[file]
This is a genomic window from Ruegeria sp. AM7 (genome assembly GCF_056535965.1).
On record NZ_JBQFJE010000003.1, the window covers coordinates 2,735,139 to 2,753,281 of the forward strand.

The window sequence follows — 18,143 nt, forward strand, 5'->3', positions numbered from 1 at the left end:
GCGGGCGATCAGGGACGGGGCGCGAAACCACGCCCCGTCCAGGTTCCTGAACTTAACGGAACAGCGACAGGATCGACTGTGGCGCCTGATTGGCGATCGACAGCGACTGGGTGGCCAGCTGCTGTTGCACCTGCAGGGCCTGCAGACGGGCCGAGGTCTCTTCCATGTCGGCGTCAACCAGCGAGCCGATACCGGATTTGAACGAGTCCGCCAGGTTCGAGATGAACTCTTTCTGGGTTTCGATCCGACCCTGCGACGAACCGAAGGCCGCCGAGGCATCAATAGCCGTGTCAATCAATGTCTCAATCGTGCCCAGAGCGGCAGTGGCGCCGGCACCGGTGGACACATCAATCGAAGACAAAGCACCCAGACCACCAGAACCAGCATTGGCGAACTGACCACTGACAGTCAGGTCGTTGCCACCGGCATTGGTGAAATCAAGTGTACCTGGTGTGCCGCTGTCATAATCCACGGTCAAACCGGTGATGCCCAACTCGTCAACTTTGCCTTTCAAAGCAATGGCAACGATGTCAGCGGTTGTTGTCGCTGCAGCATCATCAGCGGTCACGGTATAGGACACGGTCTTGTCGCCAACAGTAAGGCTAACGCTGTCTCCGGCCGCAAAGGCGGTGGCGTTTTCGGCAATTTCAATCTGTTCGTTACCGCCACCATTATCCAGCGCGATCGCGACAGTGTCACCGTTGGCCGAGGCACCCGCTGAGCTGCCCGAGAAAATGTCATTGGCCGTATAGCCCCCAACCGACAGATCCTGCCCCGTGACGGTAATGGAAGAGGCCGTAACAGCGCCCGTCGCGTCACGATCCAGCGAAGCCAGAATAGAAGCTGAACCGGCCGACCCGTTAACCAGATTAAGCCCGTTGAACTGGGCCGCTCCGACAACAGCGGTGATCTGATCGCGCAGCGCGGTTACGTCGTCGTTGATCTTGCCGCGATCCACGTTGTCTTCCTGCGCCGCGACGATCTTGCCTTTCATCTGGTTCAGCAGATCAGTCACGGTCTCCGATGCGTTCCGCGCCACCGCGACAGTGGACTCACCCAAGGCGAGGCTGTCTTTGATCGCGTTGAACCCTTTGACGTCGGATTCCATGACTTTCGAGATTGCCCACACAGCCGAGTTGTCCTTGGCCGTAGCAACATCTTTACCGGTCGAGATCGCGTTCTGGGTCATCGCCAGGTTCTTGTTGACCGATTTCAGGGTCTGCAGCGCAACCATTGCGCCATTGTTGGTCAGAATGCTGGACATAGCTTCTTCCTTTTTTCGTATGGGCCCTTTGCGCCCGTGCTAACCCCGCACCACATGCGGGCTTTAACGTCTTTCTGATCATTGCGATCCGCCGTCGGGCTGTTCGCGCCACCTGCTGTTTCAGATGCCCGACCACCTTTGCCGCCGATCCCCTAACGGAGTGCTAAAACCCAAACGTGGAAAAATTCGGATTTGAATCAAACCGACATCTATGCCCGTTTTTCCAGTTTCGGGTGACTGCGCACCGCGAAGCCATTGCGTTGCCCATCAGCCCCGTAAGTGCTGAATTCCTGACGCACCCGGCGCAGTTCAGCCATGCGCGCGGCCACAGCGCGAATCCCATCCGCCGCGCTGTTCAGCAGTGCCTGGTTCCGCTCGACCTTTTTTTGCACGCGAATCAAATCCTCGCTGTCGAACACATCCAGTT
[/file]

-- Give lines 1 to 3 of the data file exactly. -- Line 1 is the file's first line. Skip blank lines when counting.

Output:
This is a genomic window from Ruegeria sp. AM7 (genome assembly GCF_056535965.1).
On record NZ_JBQFJE010000003.1, the window covers coordinates 2,735,139 to 2,753,281 of the forward strand.

The window sequence follows — 18,143 nt, forward strand, 5'->3', positions numbered from 1 at the left end: